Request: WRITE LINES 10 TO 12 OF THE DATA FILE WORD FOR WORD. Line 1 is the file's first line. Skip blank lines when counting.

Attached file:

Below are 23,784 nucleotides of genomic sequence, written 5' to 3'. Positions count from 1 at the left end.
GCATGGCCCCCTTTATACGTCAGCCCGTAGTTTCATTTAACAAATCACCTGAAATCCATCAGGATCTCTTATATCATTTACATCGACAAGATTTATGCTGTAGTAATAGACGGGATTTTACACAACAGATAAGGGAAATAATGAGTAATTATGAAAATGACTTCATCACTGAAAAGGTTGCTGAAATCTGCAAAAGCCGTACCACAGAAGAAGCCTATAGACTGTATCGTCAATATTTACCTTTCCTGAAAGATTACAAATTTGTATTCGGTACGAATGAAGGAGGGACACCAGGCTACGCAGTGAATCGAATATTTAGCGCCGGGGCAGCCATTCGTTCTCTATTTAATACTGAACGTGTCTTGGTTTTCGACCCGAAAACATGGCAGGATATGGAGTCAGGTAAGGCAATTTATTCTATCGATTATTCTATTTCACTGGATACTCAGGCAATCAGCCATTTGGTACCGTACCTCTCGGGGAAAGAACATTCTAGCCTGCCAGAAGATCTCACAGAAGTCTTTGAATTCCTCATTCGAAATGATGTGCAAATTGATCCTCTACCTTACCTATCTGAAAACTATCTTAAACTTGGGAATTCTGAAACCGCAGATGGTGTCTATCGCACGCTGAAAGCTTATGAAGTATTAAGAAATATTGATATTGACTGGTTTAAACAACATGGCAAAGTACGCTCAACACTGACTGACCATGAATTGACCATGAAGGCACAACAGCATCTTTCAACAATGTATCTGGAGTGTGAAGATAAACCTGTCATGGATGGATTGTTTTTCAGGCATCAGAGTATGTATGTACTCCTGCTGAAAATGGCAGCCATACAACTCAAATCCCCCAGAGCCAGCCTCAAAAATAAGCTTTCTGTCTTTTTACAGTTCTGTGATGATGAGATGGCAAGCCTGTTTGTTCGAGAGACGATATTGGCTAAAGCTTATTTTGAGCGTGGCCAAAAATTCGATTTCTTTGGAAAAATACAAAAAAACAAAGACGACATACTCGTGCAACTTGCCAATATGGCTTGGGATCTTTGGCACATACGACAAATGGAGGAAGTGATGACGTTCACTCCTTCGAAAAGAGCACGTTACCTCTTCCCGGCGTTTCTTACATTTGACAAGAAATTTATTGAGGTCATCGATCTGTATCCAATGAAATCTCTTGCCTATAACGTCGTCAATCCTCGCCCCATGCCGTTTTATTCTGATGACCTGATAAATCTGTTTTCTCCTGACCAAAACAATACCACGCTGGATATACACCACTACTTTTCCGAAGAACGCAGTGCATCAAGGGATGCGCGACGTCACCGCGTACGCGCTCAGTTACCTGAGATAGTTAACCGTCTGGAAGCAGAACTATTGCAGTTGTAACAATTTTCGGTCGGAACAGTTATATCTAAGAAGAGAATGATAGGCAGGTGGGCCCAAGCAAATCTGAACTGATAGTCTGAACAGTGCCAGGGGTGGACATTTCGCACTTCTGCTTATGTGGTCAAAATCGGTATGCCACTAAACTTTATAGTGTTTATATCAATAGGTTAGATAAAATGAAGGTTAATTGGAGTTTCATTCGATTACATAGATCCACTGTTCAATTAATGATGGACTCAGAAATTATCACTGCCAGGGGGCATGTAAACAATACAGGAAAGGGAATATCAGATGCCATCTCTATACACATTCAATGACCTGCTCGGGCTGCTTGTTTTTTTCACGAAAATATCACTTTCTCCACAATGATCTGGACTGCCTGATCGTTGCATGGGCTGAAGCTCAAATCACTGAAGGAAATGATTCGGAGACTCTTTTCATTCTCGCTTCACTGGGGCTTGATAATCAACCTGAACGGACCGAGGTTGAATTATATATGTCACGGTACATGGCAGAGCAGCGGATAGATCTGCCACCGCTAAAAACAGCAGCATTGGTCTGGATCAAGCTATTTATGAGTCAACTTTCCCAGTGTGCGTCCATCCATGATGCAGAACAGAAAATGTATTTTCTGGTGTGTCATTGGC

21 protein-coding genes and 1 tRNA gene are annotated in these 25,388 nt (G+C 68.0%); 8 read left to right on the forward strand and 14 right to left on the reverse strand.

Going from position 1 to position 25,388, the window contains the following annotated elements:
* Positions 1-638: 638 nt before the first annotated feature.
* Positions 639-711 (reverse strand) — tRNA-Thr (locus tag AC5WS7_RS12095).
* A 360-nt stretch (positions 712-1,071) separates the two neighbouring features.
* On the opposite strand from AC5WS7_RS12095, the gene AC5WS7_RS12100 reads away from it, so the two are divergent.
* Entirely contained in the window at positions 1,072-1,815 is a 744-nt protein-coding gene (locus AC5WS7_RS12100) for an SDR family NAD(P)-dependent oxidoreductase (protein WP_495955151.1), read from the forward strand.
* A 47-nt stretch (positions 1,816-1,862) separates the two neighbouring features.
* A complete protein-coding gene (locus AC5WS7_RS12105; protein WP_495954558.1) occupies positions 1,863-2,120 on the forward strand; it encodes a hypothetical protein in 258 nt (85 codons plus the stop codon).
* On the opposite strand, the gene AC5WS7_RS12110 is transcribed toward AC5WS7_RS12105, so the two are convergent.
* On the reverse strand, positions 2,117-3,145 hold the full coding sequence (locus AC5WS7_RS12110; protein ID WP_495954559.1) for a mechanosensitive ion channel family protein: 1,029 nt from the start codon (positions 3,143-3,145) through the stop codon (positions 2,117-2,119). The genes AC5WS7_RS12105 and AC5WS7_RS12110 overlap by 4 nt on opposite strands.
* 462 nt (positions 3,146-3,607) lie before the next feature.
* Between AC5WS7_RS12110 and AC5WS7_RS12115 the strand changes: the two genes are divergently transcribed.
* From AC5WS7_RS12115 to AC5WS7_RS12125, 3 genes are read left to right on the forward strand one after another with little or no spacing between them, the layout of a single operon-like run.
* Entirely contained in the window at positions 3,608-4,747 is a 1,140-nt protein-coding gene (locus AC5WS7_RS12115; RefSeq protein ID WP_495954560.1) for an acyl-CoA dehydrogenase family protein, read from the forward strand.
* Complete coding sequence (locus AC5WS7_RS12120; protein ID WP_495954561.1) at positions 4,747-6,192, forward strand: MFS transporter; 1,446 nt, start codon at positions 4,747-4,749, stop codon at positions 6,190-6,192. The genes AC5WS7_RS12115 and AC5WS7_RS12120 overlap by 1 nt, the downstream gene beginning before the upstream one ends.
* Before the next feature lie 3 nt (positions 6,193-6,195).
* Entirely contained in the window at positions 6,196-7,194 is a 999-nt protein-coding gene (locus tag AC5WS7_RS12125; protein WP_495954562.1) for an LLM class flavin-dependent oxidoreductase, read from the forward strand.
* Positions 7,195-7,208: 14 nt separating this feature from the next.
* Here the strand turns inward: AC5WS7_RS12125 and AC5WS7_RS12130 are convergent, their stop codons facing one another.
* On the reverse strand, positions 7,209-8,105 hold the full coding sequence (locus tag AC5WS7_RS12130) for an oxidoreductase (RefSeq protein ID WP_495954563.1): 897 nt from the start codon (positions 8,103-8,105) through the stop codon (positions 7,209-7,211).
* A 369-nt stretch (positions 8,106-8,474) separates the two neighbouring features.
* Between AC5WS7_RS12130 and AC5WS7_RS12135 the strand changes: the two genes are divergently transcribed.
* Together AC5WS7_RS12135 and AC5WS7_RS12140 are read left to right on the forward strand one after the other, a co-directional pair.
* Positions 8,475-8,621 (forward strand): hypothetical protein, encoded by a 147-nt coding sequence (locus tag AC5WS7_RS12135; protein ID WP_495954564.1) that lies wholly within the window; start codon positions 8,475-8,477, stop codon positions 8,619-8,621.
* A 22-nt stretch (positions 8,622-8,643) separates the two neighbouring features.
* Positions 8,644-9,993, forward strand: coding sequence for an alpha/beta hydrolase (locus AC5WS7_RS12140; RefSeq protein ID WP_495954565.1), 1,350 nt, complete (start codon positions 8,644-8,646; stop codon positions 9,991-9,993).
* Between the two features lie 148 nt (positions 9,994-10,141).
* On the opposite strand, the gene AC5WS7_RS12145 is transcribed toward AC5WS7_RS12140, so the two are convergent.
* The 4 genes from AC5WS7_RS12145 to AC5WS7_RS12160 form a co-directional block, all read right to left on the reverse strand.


* A 47-nt stretch (positions 1,816-1,862) separates the two neighbouring features.
* A complete protein-coding gene (locus AC5WS7_RS12105; protein WP_495954558.1) occupies positions 1,863-2,120 on the forward strand; it encodes a hypothetical protein in 258 nt (85 codons plus the stop codon).
* On the opposite strand, the gene AC5WS7_RS12110 is transcribed toward AC5WS7_RS12105, so the two are convergent.